i could see high reps making them sore in the early weeks but once the body adjust it should help the speed work, i think higher reps are easier on the CNS. i have been during higher reps for the past 6 weeks and haven't experience any soreness since week 2.

      • Mike Young
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        Mike Young on #60573

        I'm not necessarily disagreeing with your points but I can tell you they were 'beat up' many times by the time I got them. I don't know EXACTLY what they were doing with the football strength coach but I know the effect it had on their bodies by the time I got them. I knew better than to try and do speed work with them. Also, this wasn't a case of them trying to get out of workouts because these guys did anything I asked.

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        utfootball4 on #60574

        I'm not necessarily disagreeing with your points but I can tell you they were 'beat up' many times by the time I got them. I don't know EXACTLY what they were doing with the football strength coach but I know the effect it had on their bodies by the time I got them. I knew better than to try and do speed work with them. Also, this wasn't a case of them trying to get out of workouts because these guys did anything I asked.

        could it have been there military duties or the fb conditioning?

      • Mike Young
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        Mike Young on #60575

        It wasn't the military duties because everyone was dealing with this. It was definitely there off-season football workouts.

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        burkhalter on #60576

        It wasn't the military duties because everyone was dealing with this. It was definitely there off-season football workouts.

        Maybe after the see your results on the track you can talk him into letting them out of the off-season workouts.

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        utfootball4 on #60577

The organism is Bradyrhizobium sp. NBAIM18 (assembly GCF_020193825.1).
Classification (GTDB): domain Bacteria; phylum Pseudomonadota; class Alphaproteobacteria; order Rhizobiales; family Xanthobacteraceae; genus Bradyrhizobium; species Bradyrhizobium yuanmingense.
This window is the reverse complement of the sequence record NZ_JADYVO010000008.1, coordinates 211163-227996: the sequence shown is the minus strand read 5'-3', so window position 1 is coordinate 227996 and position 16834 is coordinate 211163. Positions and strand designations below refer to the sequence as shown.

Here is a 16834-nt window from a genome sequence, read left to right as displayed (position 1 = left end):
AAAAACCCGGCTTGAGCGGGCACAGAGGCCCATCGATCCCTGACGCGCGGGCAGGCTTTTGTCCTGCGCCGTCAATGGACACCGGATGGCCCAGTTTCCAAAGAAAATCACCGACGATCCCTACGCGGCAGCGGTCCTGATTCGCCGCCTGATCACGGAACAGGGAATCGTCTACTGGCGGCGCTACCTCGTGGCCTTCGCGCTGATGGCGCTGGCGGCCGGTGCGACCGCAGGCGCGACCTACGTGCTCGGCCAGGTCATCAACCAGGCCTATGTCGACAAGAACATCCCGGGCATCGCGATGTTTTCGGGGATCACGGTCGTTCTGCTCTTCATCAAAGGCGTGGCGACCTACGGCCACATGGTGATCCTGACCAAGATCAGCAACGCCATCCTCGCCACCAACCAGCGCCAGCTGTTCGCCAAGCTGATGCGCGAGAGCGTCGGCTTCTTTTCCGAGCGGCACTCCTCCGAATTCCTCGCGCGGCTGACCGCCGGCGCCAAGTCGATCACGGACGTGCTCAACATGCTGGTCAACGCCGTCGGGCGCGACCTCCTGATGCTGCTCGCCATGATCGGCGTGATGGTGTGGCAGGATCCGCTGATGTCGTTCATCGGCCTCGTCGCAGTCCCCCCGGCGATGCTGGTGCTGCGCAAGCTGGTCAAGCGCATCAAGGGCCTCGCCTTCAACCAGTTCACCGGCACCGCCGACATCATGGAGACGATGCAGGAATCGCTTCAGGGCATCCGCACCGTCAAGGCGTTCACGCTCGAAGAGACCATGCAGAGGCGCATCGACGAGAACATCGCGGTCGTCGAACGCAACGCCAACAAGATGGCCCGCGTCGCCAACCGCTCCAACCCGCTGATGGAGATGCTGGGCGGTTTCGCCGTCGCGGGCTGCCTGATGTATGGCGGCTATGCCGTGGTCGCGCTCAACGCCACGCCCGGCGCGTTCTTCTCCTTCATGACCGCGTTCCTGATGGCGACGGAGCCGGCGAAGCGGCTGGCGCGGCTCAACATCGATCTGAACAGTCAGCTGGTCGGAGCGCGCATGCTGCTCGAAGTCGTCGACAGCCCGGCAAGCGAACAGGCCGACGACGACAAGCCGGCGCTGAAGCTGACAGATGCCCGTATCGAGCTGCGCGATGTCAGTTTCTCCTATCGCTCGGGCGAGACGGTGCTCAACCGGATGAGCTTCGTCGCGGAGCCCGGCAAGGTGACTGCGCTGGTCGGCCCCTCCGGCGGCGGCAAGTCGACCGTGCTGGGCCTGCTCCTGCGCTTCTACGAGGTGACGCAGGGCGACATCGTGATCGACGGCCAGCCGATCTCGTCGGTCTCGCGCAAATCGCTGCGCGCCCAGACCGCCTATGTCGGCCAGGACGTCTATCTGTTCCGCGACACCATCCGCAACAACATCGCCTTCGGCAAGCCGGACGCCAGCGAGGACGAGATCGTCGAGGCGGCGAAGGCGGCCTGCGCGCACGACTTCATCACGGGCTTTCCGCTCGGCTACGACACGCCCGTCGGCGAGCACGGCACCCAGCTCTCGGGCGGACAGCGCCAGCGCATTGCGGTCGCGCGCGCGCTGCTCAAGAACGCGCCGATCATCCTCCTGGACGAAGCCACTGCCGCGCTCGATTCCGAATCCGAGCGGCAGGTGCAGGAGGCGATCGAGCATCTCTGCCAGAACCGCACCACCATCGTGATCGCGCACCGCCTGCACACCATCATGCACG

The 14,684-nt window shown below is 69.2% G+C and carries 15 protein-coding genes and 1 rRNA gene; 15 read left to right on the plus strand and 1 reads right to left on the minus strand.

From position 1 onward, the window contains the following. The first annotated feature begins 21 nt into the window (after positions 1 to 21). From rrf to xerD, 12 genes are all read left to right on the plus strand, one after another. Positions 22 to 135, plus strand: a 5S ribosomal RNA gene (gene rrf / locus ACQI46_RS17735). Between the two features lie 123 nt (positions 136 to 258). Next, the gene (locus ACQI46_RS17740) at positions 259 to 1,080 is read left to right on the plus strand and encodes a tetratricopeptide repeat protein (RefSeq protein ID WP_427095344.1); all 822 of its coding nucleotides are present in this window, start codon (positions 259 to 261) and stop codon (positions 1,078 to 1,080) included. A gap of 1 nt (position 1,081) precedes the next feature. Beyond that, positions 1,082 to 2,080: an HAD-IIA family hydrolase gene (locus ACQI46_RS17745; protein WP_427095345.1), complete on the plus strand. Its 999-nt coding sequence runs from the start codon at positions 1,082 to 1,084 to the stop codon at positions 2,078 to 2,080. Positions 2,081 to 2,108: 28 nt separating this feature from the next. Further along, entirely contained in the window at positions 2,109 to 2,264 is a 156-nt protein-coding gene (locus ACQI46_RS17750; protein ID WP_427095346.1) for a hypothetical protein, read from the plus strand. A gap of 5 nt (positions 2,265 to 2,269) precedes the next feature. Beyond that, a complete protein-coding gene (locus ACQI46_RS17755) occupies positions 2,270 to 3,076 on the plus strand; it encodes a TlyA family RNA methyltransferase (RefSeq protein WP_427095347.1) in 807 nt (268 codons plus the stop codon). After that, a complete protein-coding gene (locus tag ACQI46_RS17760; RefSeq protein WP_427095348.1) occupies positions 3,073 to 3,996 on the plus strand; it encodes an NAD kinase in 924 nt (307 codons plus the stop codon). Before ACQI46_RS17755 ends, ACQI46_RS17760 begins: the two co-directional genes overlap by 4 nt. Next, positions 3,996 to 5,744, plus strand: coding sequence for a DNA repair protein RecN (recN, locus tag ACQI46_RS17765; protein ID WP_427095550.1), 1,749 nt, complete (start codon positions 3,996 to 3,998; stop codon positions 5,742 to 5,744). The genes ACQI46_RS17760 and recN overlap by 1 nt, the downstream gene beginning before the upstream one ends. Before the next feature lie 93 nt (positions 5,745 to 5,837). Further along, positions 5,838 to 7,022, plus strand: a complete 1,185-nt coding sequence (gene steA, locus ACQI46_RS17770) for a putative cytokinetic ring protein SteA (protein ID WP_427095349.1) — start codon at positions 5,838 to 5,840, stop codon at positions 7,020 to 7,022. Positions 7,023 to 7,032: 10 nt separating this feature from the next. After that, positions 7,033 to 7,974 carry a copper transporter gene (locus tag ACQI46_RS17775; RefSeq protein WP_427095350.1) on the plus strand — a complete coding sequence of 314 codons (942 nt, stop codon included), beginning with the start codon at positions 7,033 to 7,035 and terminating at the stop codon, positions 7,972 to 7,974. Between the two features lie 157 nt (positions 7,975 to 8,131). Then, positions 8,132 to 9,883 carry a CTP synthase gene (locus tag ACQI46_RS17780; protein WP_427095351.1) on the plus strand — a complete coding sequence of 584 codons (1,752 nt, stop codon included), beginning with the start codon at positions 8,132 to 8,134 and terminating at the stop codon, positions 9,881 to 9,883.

[quote author="Mike Young" date="1191182363"]
        It wasn't the military duties because everyone was dealing with this. It was definitely there off-season football workouts.

        Maybe after the see your results on the track you can talk him into letting them out of the off-season workouts.
        [/quote]

        not gonna happen.

      • Mike Young
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        Mike Young on #60578

        Maybe after the see your results on the track you can talk him into letting them out of the off-season workouts.

        As UT said, it wouldn't happen. This year though, they are all seniors and will be done with FB in Dec / Jan so I'll have them full time for the indoor and outdoor seasons.

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        meat on #60579

        Well atleast this year they'll be done with football so it can happen.

      • Mike Young
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        Mike Young on #68107

        I’ve got 2 of 3 football guys back out. The third tore his ACL and won’t be back until spring. In their first meet of the year the 2 guys ran 7.22 and 7.10 over 60m. They both had only 1 week of track training prior to the meet. Both are rusty and lacking sprint fitness so hopefully there times should drop considerably in the coming weeks.

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        Beau Brehm on #72540

        I think a major problem with football players in general is that most of them use their quads as their primary mover when they sprint. This is a result of all the “strength & conditioning” work they do where basically all their lower body work targets the quads. So my first priority would be to get them using their glutes as their primary mover as opposed to their quads.

      • Mike Young
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        Mike Young on #72543

        How do you identify the overuse of quads relative to hamstrings and what would you do to go about fixing it?

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        Beau Brehm on #72548

        You can tell if they’re running with their quads if they’re “bouncing” up and down as they run. They use their quads to try and actively “push” off the ground as opposed to “pulling” themselves down the track with their posterior chain. Push runners usually have longer ground contact times also. I learned this all from reading Chris Korfist article and, having played high school football last year, I would say he’s just about dead on with most of his stuff. This quad overuse happens with a lot of football players because their coaches completely neglect the posterior chain and have their kids squatting almost exclusively. Personally, I have found ISO HF Squats (bulgarian split-squats, I think) to be the best lower body strength builder. I know Chris himself likes to use ISO Single-legged deadlifts for glute work.